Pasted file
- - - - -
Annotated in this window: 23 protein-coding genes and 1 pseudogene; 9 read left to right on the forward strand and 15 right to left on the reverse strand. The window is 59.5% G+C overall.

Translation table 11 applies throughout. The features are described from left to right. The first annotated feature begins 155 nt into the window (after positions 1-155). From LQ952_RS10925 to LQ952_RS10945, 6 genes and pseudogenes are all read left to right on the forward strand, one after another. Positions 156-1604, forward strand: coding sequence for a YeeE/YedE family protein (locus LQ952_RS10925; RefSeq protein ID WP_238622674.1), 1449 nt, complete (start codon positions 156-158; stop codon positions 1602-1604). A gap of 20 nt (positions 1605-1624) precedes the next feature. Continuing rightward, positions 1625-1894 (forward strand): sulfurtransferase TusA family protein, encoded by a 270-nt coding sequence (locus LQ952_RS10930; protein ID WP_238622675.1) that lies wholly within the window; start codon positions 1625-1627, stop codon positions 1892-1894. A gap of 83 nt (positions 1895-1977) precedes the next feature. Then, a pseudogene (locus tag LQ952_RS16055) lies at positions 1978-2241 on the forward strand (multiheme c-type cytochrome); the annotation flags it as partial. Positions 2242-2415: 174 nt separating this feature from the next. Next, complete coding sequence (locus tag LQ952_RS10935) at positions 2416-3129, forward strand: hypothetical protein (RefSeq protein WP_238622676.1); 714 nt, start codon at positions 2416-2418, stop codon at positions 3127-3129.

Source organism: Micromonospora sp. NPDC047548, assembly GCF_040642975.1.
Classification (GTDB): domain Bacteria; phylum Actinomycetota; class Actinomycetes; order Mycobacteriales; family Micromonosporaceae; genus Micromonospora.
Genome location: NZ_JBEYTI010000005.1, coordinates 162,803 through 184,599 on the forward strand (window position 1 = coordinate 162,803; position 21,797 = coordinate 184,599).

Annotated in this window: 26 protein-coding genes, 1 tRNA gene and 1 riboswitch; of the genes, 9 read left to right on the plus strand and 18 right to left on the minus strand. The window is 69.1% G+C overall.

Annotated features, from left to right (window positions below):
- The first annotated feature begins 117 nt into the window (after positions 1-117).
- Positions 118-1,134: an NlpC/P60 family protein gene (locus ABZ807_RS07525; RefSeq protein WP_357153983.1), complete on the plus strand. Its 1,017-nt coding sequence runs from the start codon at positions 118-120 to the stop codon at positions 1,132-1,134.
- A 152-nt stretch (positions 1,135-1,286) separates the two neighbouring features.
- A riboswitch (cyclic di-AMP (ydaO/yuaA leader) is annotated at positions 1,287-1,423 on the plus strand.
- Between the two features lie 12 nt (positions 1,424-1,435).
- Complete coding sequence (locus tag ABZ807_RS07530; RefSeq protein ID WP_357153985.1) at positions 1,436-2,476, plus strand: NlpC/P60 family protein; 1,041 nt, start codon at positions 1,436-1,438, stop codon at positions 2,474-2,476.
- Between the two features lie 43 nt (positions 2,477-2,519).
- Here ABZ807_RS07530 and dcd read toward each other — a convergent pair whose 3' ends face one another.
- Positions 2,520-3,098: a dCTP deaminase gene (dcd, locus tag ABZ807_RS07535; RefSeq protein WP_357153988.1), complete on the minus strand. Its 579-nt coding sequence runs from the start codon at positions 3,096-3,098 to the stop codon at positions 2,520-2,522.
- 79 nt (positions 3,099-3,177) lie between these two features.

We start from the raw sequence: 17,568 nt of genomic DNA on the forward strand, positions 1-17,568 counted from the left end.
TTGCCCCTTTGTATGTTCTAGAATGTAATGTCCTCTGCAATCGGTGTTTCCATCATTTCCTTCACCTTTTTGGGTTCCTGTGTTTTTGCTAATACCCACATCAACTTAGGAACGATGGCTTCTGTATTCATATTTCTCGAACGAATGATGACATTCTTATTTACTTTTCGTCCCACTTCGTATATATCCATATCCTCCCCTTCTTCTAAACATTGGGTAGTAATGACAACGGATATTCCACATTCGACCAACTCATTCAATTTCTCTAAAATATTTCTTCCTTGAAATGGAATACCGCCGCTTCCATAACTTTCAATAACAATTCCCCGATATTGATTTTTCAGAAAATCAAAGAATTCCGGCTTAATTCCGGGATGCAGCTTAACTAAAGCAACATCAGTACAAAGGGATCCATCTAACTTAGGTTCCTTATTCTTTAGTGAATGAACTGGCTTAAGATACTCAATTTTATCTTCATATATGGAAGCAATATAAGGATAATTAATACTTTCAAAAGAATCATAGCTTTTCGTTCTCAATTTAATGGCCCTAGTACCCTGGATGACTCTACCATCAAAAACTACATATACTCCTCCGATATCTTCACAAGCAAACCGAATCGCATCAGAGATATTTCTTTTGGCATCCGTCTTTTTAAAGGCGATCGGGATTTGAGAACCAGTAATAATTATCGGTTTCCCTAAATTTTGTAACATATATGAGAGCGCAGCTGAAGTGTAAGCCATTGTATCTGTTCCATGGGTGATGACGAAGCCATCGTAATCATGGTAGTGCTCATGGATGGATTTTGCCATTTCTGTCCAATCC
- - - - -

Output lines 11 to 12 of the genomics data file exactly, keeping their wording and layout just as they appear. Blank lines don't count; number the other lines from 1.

- A riboswitch (cyclic di-AMP (ydaO/yuaA leader) is annotated at positions 1,287-1,423 on the plus strand.
- Between the two features lie 12 nt (positions 1,424-1,435).